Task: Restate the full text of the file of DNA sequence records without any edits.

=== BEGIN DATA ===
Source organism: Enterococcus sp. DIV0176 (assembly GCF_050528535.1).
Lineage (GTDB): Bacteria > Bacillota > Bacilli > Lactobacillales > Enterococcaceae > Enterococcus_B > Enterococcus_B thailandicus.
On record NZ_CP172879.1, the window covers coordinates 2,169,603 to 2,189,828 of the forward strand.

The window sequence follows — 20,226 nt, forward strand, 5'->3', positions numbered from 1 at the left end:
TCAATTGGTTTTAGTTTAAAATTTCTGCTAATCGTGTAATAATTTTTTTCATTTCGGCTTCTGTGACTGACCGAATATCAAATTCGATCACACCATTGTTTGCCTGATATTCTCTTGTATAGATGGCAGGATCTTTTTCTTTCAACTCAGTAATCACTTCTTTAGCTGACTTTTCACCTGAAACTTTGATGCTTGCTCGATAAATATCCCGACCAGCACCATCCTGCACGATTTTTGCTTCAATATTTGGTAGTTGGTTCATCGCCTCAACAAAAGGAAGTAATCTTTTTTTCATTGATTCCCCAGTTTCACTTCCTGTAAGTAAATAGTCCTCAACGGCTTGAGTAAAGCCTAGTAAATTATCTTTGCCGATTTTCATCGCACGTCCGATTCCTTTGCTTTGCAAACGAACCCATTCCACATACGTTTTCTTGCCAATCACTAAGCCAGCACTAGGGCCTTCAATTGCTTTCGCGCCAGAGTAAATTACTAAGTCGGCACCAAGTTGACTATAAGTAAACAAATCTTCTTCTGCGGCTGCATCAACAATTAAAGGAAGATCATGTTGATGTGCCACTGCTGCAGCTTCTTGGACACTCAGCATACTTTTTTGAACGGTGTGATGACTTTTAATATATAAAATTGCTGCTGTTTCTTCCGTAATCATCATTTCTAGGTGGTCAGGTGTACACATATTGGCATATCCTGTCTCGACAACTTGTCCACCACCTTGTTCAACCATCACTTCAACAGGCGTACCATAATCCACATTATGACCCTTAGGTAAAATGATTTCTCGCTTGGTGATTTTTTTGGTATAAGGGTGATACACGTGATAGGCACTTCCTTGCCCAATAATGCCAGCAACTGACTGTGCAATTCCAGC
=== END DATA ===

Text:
Source organism: Enterococcus sp. DIV0176 (assembly GCF_050528535.1).
Lineage (GTDB): Bacteria > Bacillota > Bacilli > Lactobacillales > Enterococcaceae > Enterococcus_B > Enterococcus_B thailandicus.
On record NZ_CP172879.1, the window covers coordinates 2,169,603 to 2,189,828 of the forward strand.

The window sequence follows — 20,226 nt, forward strand, 5'->3', positions numbered from 1 at the left end:
TCAATTGGTTTTAGTTTAAAATTTCTGCTAATCGTGTAATAATTTTTTTCATTTCGGCTTCTGTGACTGACCGAATATCAAATTCGATCACACCATTGTTTGCCTGATATTCTCTTGTATAGATGGCAGGATCTTTTTCTTTCAACTCAGTAATCACTTCTTTAGCTGACTTTTCACCTGAAACTTTGATGCTTGCTCGATAAATATCCCGACCAGCACCATCCTGCACGATTTTTGCTTCAATATTTGGTAGTTGGTTCATCGCCTCAACAAAAGGAAGTAATCTTTTTTTCATTGATTCCCCAGTTTCACTTCCTGTAAGTAAATAGTCCTCAACGGCTTGAGTAAAGCCTAGTAAATTATCTTTGCCGATTTTCATCGCACGTCCGATTCCTTTGCTTTGCAAACGAACCCATTCCACATACGTTTTCTTGCCAATCACTAAGCCAGCACTAGGGCCTTCAATTGCTTTCGCGCCAGAGTAAATTACTAAGTCGGCACCAAGTTGACTATAAGTAAACAAATCTTCTTCTGCGGCTGCATCAACAATTAAAGGAAGATCATGTTGATGTGCCACTGCTGCAGCTTCTTGGACACTCAGCATACTTTTTTGAACGGTGTGATGACTTTTAATATATAAAATTGCTGCTGTTTCTTCCGTAATCATCATTTCTAGGTGGTCAGGTGTACACATATTGGCATATCCTGTCTCGACAACTTGTCCACCACCTTGTTCAACCATCACTTCAACAGGCGTACCATAATCCACATTATGACCCTTAGGTAAAATGATTTCTCGCTTGGTGATTTTTTTGGTATAAGGGTGATACACGTGATAGGCACTTCCTTGCCCAATAATGCCAGCAACTGACTGTGCAATTCCAGC